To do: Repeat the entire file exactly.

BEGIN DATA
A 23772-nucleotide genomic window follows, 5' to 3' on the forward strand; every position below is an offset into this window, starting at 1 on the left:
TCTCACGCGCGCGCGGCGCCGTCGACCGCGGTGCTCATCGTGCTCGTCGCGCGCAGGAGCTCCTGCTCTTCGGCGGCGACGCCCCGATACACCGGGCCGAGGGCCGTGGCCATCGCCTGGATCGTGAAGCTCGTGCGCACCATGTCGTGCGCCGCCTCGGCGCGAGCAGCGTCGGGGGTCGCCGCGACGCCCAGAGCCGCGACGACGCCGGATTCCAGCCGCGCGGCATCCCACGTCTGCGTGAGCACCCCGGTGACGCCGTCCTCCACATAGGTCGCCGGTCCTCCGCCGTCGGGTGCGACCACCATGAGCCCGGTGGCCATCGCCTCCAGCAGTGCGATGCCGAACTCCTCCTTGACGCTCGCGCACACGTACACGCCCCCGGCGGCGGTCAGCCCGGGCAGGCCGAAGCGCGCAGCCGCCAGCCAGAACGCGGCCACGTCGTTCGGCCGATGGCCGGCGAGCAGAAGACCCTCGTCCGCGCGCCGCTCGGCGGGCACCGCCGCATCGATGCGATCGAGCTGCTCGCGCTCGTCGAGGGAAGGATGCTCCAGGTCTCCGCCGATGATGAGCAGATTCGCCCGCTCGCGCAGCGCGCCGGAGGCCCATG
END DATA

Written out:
A 23772-nucleotide genomic window follows, 5' to 3' on the forward strand; every position below is an offset into this window, starting at 1 on the left:
TCTCACGCGCGCGCGGCGCCGTCGACCGCGGTGCTCATCGTGCTCGTCGCGCGCAGGAGCTCCTGCTCTTCGGCGGCGACGCCCCGATACACCGGGCCGAGGGCCGTGGCCATCGCCTGGATCGTGAAGCTCGTGCGCACCATGTCGTGCGCCGCCTCGGCGCGAGCAGCGTCGGGGGTCGCCGCGACGCCCAGAGCCGCGACGACGCCGGATTCCAGCCGCGCGGCATCCCACGTCTGCGTGAGCACCCCGGTGACGCCGTCCTCCACATAGGTCGCCGGTCCTCCGCCGTCGGGTGCGACCACCATGAGCCCGGTGGCCATCGCCTCCAGCAGTGCGATGCCGAACTCCTCCTTGACGCTCGCGCACACGTACACGCCCCCGGCGGCGGTCAGCCCGGGCAGGCCGAAGCGCGCAGCCGCCAGCCAGAACGCGGCCACGTCGTTCGGCCGATGGCCGGCGAGCAGAAGACCCTCGTCCGCGCGCCGCTCGGCGGGCACCGCCGCATCGATGCGATCGAGCTGCTCGCGCTCGTCGAGGGAAGGATGCTCCAGGTCTCCGCCGATGATGAGCAGATTCGCCCGCTCGCGCAGCGCGCCGGAGGCCCATG